Not to be too tortuous, the Dot Torture Drill can really test your trigger skills.
I spend a lot of time on the local ranges, either in competition or just at practice on a local indoor range. I can’t help but take a step back and look around, watching the other shooters enjoying the hobby. I find it surprising the number of shooters, both new and experienced, who struggle with their fundamentals. They have a hard time grasping the basics of the mechanics. While it is fun to reach out and plink a target with a handgun at 15 to 20 yards, what are you learning by doing this?
Taking some time to step back and work on the basics, no matter what your experience level, is never a bad thing. Going back to our roots of marksmanship helps to remind us of where we started as shooters and helps to hone the fundamentals that our advanced high speed skills are based on. Without the fundamentals, we have no foundation to build from.
The Dot Torture drill is a great way to take a step back and work on those fundamentals. Developed by Dave Blinder, it can be some of the best 50 rounds of practice we can have. This drill will help any level shooter gain and hone their basic skills. Anyone can hit the target, but even at three yards, the circles are small enough that even an advanced shooter can find it very difficult.
There have been many versions of the targets, but the target I like is one that Todd Green developed (pictured below). On his, the instructions are printed right on the page below each dot so there is no confusion. And the target is printed on a single sheet of 8.5 by 11 piece of paper.
So, how does it work? The idea behind the drill is it will allow you to work on all your fundamentals. Trigger control, sight alignment, speed, draw, holstering, reloading. Each string is scored independently and the whole drill is done without time constraint or concealment. According to the instructions, here is how each dot should be shot.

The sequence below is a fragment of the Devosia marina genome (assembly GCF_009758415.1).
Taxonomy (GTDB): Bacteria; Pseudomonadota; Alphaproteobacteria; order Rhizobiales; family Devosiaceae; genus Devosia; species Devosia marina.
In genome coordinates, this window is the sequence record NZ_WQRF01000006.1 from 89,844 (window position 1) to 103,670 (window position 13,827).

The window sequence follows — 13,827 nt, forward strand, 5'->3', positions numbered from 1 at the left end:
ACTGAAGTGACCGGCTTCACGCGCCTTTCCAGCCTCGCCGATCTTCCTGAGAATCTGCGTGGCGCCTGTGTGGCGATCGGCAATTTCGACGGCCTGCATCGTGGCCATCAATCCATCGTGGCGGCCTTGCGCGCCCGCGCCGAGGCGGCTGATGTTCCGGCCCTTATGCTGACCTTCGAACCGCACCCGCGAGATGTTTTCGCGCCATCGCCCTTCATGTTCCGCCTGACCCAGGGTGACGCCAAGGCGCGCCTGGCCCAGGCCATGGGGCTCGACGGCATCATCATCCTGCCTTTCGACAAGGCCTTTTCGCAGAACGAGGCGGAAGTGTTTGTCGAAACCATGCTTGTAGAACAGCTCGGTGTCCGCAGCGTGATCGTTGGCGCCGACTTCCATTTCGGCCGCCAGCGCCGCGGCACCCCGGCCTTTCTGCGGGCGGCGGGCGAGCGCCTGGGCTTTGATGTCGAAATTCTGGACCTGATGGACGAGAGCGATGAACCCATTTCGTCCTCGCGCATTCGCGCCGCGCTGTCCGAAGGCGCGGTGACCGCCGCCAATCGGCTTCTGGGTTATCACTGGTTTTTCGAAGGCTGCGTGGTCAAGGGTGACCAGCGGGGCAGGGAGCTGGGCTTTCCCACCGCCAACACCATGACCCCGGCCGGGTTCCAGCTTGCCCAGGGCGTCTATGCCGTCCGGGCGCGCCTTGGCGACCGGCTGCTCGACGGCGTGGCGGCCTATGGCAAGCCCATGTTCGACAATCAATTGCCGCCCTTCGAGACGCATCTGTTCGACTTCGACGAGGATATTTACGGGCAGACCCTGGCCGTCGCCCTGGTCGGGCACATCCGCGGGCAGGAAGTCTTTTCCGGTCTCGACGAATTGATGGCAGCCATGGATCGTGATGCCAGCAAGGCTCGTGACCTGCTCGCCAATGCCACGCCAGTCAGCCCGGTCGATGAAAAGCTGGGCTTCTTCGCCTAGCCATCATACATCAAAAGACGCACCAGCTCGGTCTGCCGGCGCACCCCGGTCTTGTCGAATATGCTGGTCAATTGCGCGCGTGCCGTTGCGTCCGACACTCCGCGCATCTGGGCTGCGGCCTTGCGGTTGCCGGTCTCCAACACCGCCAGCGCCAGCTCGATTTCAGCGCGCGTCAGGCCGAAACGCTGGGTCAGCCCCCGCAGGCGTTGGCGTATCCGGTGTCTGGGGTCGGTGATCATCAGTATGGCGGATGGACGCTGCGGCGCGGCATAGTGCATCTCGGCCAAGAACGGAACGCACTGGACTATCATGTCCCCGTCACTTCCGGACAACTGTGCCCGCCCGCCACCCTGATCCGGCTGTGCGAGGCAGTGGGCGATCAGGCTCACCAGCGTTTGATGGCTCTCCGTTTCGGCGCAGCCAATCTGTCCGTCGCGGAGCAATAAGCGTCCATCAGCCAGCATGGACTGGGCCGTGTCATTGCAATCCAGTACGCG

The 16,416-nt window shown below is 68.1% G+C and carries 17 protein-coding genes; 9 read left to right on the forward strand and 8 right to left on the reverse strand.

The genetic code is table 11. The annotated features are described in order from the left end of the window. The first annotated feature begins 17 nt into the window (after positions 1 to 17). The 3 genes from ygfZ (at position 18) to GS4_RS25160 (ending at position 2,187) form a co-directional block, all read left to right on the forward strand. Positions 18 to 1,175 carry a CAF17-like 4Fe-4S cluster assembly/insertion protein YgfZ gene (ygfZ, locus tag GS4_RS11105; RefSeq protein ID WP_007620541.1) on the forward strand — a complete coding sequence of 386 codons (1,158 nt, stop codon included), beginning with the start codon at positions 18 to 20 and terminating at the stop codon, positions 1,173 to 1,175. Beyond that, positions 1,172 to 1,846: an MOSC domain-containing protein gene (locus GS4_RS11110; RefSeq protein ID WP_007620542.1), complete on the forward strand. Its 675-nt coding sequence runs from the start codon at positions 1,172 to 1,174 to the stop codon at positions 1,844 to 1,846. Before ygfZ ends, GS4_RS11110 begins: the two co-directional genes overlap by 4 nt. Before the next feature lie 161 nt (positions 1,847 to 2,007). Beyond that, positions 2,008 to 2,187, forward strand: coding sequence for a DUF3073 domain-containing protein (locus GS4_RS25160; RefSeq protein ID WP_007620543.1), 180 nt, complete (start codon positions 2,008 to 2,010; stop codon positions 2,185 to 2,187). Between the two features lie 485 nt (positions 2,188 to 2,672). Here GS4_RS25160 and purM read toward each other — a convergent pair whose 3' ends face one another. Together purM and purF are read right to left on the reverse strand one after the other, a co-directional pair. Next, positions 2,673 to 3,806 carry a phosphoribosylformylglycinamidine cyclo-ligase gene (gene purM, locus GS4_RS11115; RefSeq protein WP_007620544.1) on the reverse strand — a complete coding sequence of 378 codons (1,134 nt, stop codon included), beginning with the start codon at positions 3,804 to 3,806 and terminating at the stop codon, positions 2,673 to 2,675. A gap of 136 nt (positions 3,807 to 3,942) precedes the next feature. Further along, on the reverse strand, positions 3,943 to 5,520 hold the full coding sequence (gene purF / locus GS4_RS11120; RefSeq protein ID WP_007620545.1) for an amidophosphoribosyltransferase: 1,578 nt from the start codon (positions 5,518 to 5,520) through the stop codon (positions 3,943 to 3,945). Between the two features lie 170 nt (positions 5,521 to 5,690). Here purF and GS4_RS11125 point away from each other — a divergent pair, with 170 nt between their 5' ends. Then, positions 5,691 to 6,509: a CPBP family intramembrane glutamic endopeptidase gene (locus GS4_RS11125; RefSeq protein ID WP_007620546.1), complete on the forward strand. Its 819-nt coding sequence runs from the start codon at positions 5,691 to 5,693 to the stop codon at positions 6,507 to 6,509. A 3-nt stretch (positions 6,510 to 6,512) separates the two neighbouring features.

- Dot #1– Draw and fire one string of 5 rounds for best group. One hole if possible, total 5 rounds.
- Dot #2– Draw and fire 1 shot, holster and repeat X4, total 5 rounds.
- Dot #3 and 4– Draw and fire 1 shot on #3, then 1 shot on 4, holster and repeat X4, total 8 rounds.
- Dot #5– Draw and fire string of 5 rounds, strong hand only, total 5 rounds.
- Dot #6 and 7– Draw and fire 2 shots on #6, then 2 on #7, holster, repeat X4, total 16 rounds.
- Dot #8– From ready or retention, fire five shots, weak hand only, total 5 rounds.
- Dot #9 and 10– Draw and fire 1 shots on #9, speed reload, fire 1 shots on #10, holster and repeat X3, total 6 rounds.
When you can do this clean on demand, extend the length or start timing and work on speed but maintaining accuracy. If a single shot is missed, you flunk. Only hits count.
This is a great drill to run on an indoor range since it does not involve rapid fire like some other drills do. If you aren’t allowed to draw from a holster, start from the low ready position and work from there.
I have used this drill a number of times and I still find it challenging. I sometimes use it as a warm up for my practice session that day and then shoot it last thing before I leave to see how I do after being warm.
Take your time, concentrate on the fundamentals and you will excel at this drill every time.